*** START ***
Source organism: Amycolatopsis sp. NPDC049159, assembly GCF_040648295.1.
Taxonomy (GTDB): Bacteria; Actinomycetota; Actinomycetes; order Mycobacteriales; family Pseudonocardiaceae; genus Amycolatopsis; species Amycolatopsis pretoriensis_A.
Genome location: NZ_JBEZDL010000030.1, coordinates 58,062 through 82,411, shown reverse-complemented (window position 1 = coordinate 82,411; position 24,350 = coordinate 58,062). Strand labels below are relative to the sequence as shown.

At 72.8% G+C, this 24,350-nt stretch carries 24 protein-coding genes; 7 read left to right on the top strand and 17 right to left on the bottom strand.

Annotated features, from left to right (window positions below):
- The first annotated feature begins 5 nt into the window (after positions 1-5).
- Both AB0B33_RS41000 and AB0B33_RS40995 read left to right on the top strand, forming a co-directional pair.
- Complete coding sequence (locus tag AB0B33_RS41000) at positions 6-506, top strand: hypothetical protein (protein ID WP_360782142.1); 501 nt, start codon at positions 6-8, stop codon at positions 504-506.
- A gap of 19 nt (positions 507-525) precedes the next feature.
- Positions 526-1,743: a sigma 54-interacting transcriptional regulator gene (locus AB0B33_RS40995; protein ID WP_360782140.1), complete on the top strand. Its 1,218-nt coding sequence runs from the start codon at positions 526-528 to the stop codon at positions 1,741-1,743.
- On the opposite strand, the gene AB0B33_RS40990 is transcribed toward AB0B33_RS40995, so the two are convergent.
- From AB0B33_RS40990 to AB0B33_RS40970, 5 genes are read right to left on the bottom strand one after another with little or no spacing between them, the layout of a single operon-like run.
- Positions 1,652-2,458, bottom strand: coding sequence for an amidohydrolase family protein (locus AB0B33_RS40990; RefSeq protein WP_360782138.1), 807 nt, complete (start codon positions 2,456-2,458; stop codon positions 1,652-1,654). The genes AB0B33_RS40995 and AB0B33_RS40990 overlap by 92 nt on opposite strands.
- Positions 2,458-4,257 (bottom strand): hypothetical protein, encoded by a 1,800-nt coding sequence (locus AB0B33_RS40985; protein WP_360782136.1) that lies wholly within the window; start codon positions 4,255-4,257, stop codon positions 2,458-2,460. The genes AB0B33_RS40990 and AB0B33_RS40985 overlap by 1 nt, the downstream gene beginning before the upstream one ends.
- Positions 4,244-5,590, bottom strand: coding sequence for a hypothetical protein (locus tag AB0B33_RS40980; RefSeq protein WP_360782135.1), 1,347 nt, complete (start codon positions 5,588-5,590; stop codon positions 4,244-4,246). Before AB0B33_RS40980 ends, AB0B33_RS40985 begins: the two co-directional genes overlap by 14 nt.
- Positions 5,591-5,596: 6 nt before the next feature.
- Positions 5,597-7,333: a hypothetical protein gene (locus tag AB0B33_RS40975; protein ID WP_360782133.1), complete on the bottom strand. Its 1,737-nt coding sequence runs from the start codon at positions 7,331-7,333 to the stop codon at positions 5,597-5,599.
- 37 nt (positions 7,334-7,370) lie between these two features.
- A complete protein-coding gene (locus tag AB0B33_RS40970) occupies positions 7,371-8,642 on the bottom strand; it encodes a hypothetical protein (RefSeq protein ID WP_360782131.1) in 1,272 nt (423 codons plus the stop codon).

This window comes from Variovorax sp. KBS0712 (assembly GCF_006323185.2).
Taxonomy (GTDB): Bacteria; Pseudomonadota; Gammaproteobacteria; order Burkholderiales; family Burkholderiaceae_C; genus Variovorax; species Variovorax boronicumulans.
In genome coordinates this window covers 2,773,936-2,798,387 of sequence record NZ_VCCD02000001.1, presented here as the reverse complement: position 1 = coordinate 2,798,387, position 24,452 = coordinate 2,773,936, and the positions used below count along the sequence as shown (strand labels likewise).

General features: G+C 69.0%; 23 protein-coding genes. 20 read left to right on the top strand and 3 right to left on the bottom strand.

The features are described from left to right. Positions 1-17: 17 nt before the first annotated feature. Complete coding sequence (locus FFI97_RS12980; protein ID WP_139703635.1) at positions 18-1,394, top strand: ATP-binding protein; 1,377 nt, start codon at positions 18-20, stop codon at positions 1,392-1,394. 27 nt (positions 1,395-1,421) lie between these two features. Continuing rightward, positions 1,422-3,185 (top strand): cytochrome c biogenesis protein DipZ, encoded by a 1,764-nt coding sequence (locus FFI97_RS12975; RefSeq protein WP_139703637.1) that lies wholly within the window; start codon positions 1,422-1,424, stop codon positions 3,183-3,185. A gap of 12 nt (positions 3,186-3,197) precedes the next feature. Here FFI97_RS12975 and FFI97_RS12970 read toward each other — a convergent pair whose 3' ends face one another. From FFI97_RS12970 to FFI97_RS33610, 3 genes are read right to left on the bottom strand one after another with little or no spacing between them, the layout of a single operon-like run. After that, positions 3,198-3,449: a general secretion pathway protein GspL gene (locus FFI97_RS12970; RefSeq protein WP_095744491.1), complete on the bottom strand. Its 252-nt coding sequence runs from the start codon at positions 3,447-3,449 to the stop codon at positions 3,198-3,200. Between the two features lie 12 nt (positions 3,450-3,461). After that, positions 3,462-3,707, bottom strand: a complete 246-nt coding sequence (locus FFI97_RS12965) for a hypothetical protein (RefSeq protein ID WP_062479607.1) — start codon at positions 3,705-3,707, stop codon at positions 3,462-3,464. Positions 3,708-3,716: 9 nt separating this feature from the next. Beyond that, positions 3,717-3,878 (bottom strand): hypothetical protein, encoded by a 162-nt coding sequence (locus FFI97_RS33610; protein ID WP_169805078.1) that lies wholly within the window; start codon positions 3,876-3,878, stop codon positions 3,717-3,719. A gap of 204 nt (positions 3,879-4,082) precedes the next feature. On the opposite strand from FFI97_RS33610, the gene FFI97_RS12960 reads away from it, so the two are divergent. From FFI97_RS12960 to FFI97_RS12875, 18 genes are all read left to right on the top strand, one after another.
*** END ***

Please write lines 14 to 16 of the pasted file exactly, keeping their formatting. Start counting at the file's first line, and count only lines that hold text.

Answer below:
- Positions 2,458-4,257 (bottom strand): hypothetical protein, encoded by a 1,800-nt coding sequence (locus AB0B33_RS40985; protein WP_360782136.1) that lies wholly within the window; start codon positions 4,255-4,257, stop codon positions 2,458-2,460. The genes AB0B33_RS40990 and AB0B33_RS40985 overlap by 1 nt, the downstream gene beginning before the upstream one ends.
- Positions 4,244-5,590, bottom strand: coding sequence for a hypothetical protein (locus tag AB0B33_RS40980; RefSeq protein WP_360782135.1), 1,347 nt, complete (start codon positions 5,588-5,590; stop codon positions 4,244-4,246). Before AB0B33_RS40980 ends, AB0B33_RS40985 begins: the two co-directional genes overlap by 14 nt.
- Positions 5,591-5,596: 6 nt before the next feature.